Cardiac terms

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abdominal aortic aneurysm

ab·dom·i·nal a·or·tic an·eu·rysm

/ˌabˈdämən(ə)l āˈôrdik ˈanyəˌrizəm/

Noun

An out-pouching of the descending abdominal aorta

acute coronary syndrome

a·cute cor·o·nar·y syn·drome

/əˈkyo͞ot ˈkôrəˌnerē ˈsinˌdrōm/

Noun

Conditions caused by complete or incomplete blockage of a coronary artery

acute hypertensive pulmonary edema

a·cute hy·per·ten·sive pul·mo·nar·y e·de·ma

/əˈkyo͞ot ˌhīpərˈtensiv ˈpəlməˌnerē iˈdēmə/

Noun

A heart failure condition that occurs when pressure in the lung’s capillary beds increases rapidly, due to either fluid volume overload or the left ventricle’s failure to contract efficiently

afterload

af·ter·load

af´ter-lōd

Noun

The static pressure within the vascular system itself that keeps the aortic valve shut

American Heart Association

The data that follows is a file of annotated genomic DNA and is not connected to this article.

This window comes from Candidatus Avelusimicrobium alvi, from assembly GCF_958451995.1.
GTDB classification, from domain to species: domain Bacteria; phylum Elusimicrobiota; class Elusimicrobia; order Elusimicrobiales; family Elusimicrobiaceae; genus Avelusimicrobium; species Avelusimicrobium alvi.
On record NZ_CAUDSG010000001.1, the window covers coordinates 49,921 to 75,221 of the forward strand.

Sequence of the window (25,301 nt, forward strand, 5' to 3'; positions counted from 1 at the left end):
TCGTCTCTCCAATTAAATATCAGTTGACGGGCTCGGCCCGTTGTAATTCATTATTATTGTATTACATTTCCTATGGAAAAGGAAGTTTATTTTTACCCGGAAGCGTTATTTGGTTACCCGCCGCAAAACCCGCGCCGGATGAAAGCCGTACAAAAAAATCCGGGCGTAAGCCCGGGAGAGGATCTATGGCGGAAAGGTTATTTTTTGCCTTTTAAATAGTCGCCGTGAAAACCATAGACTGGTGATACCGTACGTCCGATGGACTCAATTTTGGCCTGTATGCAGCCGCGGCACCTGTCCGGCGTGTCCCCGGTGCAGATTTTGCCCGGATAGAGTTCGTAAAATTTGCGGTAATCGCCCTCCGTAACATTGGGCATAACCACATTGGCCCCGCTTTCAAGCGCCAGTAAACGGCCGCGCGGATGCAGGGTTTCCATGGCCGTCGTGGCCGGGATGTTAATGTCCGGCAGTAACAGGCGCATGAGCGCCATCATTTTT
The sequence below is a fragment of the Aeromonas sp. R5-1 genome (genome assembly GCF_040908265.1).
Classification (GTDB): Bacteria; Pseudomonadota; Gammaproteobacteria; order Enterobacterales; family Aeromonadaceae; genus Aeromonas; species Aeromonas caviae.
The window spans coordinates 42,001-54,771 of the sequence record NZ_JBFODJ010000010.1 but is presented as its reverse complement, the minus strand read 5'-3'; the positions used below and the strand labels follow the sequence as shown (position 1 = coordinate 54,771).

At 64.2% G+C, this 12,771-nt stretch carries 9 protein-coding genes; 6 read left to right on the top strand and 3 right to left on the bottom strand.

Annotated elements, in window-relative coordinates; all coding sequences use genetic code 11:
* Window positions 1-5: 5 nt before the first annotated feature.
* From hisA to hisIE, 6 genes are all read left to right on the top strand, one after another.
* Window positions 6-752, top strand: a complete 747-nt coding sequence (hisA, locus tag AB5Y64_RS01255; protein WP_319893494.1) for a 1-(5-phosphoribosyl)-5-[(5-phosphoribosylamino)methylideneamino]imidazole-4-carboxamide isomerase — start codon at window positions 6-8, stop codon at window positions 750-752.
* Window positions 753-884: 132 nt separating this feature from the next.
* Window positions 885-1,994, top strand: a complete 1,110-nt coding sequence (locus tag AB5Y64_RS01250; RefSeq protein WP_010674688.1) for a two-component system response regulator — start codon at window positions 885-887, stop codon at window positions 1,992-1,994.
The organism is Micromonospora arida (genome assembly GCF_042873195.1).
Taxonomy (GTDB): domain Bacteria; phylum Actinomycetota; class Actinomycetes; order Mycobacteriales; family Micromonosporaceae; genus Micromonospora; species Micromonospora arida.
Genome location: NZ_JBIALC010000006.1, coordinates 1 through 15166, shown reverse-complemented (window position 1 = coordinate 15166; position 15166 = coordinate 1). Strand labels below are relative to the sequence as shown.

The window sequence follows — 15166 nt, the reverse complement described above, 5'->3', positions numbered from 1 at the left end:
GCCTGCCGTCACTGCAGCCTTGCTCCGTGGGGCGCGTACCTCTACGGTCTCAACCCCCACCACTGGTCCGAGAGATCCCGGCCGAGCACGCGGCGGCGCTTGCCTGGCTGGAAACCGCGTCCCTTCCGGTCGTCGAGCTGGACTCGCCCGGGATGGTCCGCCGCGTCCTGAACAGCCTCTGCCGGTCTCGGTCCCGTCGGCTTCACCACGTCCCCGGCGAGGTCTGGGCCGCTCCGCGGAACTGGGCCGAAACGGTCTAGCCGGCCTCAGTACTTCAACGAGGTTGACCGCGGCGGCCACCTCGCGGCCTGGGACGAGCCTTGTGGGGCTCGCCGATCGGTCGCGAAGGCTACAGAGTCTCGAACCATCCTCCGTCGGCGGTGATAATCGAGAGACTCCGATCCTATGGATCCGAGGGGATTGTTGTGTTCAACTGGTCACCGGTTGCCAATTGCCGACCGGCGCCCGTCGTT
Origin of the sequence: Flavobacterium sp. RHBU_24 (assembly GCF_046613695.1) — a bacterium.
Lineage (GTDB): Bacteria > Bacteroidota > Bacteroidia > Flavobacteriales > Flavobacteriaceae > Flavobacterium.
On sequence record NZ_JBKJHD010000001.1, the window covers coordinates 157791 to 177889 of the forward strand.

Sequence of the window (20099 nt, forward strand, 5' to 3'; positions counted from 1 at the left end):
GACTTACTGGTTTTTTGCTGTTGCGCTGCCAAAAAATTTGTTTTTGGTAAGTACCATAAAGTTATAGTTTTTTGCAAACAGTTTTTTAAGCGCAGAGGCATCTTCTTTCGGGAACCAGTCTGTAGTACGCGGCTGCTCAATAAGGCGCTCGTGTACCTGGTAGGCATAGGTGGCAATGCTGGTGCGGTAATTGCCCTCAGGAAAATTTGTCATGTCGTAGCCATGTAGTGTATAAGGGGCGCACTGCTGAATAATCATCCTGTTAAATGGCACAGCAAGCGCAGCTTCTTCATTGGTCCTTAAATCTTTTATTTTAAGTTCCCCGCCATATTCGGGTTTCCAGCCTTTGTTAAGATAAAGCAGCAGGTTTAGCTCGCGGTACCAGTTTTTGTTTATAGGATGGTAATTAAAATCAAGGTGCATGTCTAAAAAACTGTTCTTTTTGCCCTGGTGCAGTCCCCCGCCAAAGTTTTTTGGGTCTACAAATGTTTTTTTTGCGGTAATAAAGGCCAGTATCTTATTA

A·mer·i·can Heart As·so·ci·a·tion

/əˈmerikən härt əˌsōsēˈāSHən/

Noun

The American Heart Association is a non-profit organization that fosters appropriate cardiac care to reduce disability and deaths caused by cardiovascular disease and stroke. It was founded by six cardiologists in 1924 and is headquartered in Dallas.

aneurysm

an·eu·rysm

/ˈanyəˌrizəm

Noun

An out-pouching of the arterial wall, which is usually due to weakening of the arteries due to cardiovascular disease

angina

an·gi·na

/anˈjīnə/

Noun

A symptom of localized pain often caused by gradual narrowing of one or more coronary arteries

aortic dissection

a·or·tic dis·sec·tion

/āˈôrdik dəˈsekSH(ə)n/

Noun

A separation of the arterial layers of the ascending and descending aorta

arteriosclerosis

ar·ter·ri·o·scle·ro·sis

/ärˌti(ə)rēōskləˈrōsis/

Noun

A condition in which the inner lining of large and medium arteries becomes narrow and thick.

asystole

a·sys·to·le

/asys·to·le/

Noun